IN the 18th century in the fertile Vale of Pickering, a rather strange crop was being grown, a crop which caused much controversy depending how near to York you lived. This crop was tobacco.

It was raised, cured and manufactured by a chap who had worked in the American tobacco plantations and had the knowledge to cut it correctly and preparing it for smoking.

Several acres are reported to having been grown in the Vale of Pickering and over in the Vale of York an even larger quantity was cultivated. But there was one big difference between the two vales.

If you grew tobacco in the Vale of Pickering, you were allowed to sell it freely without hindrance from the authorities as tobacco was used to treat certain illnesses, but if you grew the same crop just a few miles away in the Vale of York you would be fined or sent to jail and the crop confiscated and burned.

The summer of 1787 was the wettest ever known – breaking rain records much as is done today in our wet summers, with hay being spoiled and crops rotting in the fields. It is recorded to have rained almost every day between harvest and Christmas giving farmers plenty to grumble about.

They grumbled about everything, weather, crops, animals and, of course, their lack of money. Too wet, too dry, poor prices for the animals at market and, of course, the price of ale was nought, but robbery.

A local physician, who served the Vale of Pickering farming community in the 18th century, said that farmers always grumble, and grumble well they do whether things are good or bad and that he didn’t believe a word they said.

In the good times, when money was being made farmers grumbled about how bad things were; they grumbled, in just the same way when there was real cause for complaint.

The physician said that you only had to go inside a farmer’s house to see the way they lived; there is evidence of comfort, sometimes even exuberance with no expense spared.

But, they were some of his best customers because if he was called to treat someone in the household the payment was prompt and in full, no doubt when handing over the money a little grumble would be justified about the price of things.

However, he had no more belief in the complaints of farmers than in the existence of a sea serpent!’

Things never change do they?

Your route

Leave Hovingham with The Worsley Arms Hotel on your left to cycle towards Malton on the B1257. In a couple of miles, you arrive at Slingsby, leave the main road here to go right signed to Castle Howard and York.

Soon start to ascend, then enjoy the ride along the Castle Howard Drive switchbacks. Just before the impressive Castle Howard park gate, turn left signed to Coneysthorpe and Malton to ride past Coneysthorpe village and start another ascent.

A few ascents and descents now for a couple of miles, then turn left along a narrow road signed to Amotherby.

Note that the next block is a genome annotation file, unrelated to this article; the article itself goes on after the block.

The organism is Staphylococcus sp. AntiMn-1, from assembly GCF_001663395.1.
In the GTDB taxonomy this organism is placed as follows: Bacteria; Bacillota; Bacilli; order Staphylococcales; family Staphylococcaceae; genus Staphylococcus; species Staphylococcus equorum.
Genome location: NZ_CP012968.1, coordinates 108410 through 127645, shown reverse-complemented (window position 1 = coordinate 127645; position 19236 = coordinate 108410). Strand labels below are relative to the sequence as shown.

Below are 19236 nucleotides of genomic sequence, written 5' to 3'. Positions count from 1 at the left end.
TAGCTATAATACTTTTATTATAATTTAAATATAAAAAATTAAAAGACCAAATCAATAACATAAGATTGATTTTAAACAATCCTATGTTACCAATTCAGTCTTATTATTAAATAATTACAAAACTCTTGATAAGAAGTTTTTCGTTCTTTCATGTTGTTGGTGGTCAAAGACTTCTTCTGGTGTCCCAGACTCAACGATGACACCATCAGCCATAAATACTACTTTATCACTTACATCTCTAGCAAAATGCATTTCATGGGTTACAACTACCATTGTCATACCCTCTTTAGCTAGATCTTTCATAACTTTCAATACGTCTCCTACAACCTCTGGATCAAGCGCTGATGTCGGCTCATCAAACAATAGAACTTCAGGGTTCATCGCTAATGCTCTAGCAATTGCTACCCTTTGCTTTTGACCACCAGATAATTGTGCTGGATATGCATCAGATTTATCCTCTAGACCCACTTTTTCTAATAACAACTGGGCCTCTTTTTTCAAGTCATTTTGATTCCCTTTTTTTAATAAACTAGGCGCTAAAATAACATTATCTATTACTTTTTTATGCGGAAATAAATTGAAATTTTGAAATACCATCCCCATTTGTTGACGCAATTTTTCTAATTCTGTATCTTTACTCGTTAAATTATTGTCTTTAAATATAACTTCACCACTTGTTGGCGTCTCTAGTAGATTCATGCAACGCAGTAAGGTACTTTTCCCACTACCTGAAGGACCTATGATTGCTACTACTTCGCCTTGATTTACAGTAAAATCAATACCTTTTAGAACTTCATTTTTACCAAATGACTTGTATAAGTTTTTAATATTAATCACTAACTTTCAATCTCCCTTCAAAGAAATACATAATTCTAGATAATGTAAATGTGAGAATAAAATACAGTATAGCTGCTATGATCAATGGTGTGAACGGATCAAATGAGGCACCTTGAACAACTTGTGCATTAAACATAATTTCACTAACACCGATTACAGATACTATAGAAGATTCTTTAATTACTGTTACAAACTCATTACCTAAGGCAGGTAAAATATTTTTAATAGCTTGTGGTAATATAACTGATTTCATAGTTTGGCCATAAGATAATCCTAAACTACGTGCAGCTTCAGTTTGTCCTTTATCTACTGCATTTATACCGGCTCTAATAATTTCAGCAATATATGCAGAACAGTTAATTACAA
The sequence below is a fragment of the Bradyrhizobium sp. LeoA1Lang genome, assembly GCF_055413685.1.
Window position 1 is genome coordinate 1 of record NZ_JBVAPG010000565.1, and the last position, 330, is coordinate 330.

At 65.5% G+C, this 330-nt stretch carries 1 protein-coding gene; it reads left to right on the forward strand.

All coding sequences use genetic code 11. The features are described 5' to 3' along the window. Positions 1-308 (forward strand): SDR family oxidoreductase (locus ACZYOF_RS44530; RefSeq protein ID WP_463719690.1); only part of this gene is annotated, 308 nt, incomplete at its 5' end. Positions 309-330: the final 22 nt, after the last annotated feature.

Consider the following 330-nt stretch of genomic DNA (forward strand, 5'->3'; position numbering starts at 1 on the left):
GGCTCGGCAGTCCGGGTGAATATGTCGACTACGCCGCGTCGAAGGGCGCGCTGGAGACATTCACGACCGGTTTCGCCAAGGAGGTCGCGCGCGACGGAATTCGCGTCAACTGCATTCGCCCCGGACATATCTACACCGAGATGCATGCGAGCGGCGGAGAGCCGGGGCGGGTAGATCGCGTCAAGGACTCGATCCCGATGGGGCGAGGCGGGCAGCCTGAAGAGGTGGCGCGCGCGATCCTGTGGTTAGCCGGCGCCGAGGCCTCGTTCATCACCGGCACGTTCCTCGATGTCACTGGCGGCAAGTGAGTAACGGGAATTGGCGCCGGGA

Watch out for traffic along here as you crest blind hilltops and corners; enjoy the unsurpassed view across the valley to the North York Moors and the coast. At the crossroads, go straight ahead signed to Kirkbymoorside to cycle through Amotherby.

In about three miles, turn left signed to Normanby, Brawby and Kirkbymoorside to cycle through Great Barugh, then along a winding road and eventually over a fine bridge across the River Seven into Normanby.

Not far now to Marton, the pub there is called The Appletree, what a pity it doesn’t still have the fine old name that everyone in North Yorkshire knew and loved – The Spotted Cow.

Continue past Marton, then in about one mile, turn left along a narrow road signed to Great Edstone. Eventually you climb quite steeply to arrive at the village of Great Edstone.

Follow the road through the village, round the double bends following a sign for Salton, Brawby and Great Barugh. Soon start to descend to ride across a narrow, gravelly, potholed road across the bed of Lake Pickering.

In about two miles, turn right signed to Welburn then, in another two miles, at a T-junction, turn left signed to Ness and Slingsby.

At the next junction, turn right signed to Harome and Helmsley, then at the crossroads, go left signed to Nunnington and Malton and soon you arrive at Nunnington village over a pretty bridge with Nunnington Hall on your left.

It is a long ascent now to the top of Caukley’s Bank where I suggest you stop to soak up the grand view before continuing down a very steep and slippery descent with vicious bends – please take care here.

Hopefully by now you have survived the descent of Nunnington Bank to continue along to the T-junction. Turn left here onto the busy road signed to Hovingham and Malton and in a short while you return to Hovingham, perhaps for some refreshment at the pub or café there.

The facts

Distance - 26½miles/43km

Terrain - flat and easy

Best Map - OS Landranger 100

Start/grid ref - Hovingham, grid ref: 667755

Parking - street, with respect for residents

Refreshments - pubs along the way, café and pubs in Hovingham

Public Toilets - none